Wednesday, March 2, 2016

Securing your family

Most of   all my blog readers know that I love animals and have pets of my own. The latest acquisition to our household was a Labrador pup in June 2015. Skabenga, at ten months old, is now part of the family and we can't imagine life without him. Eddy, the Jack Russel Terrier is 13 years old and seems to have been with us forever. But Eddy is an escape artist of note. No matter what we secured our property with, within minutes of it being erected, Eddy would break out and run into the street beyond. She always came back...
Skabenga the Labrador and his favorite Aunty Eddy enjoy a plodge in a dam on the golf course
My beautiful pup in a typical Labrador stance knee deep in the water 

Skabenga, as an impressionable pup who never left Aunty Eddy's side, would have learned the bad habit of breaking out of our yard and getting into the street. He'd not have known to come home and wait at the gate like Eddy did; he could've been hit by a passing car or even stolen. 

It's with this in mind I'm happy to post about DIY Electric Fencing here below. 

Weighing the Pros and Cons of a DIY Electric Fence
Your dog is a member of the family, and keeping your family safe is your first priority. Every year, millions of dogs are lost or stolen from their families, and not enough of those find their way home. To prevent the tragedy of the canine member of your family becoming lost, you need to keep them contained in your yard. This can be a tricky task, because some dogs will do whatever they can to break free and get to the outside world.
There are many different containment options for your yard. Traditional fences, like wood, PVC, or chain link, are common solutions. An invisible dog fence - either underground or wireless - is another alternative. If you’re considering an invisible fence, a DIY electric fence can save you money while still providing reliable and versatile protection for your dog. Here’s a closer look at some of the pros - and cons - of a DIY electric fence.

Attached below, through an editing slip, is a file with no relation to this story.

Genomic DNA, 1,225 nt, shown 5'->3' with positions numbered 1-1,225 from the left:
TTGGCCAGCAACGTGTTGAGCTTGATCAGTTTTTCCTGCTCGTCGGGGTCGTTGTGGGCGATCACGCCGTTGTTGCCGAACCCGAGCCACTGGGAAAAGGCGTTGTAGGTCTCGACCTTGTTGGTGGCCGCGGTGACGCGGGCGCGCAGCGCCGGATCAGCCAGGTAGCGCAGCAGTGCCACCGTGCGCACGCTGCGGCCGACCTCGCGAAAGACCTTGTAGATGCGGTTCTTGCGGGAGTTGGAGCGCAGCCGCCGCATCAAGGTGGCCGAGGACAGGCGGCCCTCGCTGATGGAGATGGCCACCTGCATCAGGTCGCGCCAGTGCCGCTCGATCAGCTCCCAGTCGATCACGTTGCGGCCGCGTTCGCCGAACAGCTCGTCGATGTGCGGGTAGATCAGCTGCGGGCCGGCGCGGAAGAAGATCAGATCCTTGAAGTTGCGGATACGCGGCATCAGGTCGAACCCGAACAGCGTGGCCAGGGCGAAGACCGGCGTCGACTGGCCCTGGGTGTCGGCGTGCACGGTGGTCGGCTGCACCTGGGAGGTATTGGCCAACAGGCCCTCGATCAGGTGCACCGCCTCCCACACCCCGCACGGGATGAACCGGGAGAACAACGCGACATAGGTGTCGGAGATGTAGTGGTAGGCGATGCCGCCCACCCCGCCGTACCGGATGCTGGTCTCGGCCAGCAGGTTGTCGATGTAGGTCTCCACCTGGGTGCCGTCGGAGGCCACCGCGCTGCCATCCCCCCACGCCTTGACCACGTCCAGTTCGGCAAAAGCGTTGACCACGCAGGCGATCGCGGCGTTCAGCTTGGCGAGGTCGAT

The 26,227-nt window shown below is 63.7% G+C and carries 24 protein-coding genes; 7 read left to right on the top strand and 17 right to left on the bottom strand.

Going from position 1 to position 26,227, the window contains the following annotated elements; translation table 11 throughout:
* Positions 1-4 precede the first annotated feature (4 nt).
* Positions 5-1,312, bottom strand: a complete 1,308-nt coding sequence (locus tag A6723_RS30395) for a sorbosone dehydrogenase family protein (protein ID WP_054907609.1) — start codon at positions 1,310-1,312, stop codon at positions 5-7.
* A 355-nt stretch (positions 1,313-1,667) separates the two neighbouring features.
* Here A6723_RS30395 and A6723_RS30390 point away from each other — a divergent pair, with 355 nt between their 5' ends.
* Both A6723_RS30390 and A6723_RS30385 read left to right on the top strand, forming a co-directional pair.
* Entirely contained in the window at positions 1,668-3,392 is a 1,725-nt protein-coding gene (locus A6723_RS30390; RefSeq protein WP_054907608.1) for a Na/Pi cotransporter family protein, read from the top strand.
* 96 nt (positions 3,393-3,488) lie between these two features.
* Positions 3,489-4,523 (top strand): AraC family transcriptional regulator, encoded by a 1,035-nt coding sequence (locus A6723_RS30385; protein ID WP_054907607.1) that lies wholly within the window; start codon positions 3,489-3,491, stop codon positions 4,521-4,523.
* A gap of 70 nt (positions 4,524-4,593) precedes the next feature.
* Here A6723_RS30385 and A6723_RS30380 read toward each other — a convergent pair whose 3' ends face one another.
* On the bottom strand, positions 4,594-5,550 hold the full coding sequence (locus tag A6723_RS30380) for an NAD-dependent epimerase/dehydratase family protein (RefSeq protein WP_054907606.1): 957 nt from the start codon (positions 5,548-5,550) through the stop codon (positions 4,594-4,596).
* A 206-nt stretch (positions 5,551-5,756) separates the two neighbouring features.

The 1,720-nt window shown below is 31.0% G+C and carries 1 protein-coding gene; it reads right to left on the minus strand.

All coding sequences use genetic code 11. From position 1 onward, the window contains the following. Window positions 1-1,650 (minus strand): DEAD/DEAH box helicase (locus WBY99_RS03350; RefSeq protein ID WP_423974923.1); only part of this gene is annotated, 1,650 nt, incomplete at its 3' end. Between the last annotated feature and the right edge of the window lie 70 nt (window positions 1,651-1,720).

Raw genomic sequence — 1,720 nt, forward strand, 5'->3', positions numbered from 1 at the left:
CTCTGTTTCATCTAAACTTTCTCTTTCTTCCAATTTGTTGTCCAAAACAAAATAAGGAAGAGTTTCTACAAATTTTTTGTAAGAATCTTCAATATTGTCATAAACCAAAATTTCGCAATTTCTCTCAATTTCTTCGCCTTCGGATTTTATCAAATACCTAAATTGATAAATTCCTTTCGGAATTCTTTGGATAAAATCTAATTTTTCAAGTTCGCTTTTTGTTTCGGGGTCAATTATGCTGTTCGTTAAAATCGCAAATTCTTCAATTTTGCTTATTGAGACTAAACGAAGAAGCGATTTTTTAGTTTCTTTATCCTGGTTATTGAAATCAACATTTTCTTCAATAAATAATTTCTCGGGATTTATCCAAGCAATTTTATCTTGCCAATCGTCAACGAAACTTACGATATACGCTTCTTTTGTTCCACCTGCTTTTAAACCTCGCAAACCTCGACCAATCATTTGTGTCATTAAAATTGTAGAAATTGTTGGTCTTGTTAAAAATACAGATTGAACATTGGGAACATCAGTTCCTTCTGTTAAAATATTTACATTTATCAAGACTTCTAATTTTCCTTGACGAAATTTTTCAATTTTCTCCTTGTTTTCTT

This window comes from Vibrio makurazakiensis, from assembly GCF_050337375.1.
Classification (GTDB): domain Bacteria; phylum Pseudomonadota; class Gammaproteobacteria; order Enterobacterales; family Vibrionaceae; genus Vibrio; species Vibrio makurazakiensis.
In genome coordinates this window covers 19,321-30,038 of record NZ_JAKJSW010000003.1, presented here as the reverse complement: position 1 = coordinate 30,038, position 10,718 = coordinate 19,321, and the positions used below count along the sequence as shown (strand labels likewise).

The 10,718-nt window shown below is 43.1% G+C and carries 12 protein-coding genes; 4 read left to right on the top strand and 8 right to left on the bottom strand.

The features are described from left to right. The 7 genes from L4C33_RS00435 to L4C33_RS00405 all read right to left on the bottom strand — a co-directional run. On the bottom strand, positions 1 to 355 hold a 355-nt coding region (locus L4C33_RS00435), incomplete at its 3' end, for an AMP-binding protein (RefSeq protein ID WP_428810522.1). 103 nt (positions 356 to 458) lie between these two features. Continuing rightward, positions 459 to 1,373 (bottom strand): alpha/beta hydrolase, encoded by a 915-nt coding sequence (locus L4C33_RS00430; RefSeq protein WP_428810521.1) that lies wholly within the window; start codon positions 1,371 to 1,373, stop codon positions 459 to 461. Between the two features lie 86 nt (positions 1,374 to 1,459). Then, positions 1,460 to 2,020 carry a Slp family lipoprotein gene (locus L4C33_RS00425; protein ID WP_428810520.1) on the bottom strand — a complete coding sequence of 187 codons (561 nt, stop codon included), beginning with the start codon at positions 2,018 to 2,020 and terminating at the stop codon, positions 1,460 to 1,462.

Once the system is installed and your dog is properly trained on it, an electronic dog fence is a reliable tool. This reliability is one of the best things about an electric dog fence. An underground dog fence is protected from the elements, so it’s unlikely to be damaged in a storm. Electric dog fences rarely experience breaks in the wire, but if they do, it’s an easy problem to fix, and even easier if you installed the fence on your own and understand its mechanics. With a battery backup for your system, you don’t have to worry a power outage either.
Electronic dog fences are also very reliable when it comes to dogs who are skilled or determined escape artists. Terriers, dachshunds, huskies, and other “digger” breeds can easily escape - again and again - from a standard fence. Vizslas, weimaraners, greyhounds, and other hunting dogs are also prone to escaping when their prey drive is stimulated, such as when they see squirrels or rodents on the other side of the fence. A wired dog fence does a great job at containing these types of dogs, because their e-collars will deter and prevent them from crossing the perimeter of the yard.
A DIY electric dog fence is also great for all types of yard, especially those that are difficult to enclose with a traditional fence. A wireless dog fence, for example, can be used almost anywhere despite obstacles that could prevent a traditional fence section from being placed, such as the shape of the yard or topographical features. The wire of an underground dog fence can even be run under water to give your dog a safe area for swimming in a pond or lake. If you want to preserve the scenic view on your property, an electric dog fence is the way to go. If you have acreage or a large property, an electronic dog fence is much less expensive and much more efficient than traditional fence sections.
Less Expensive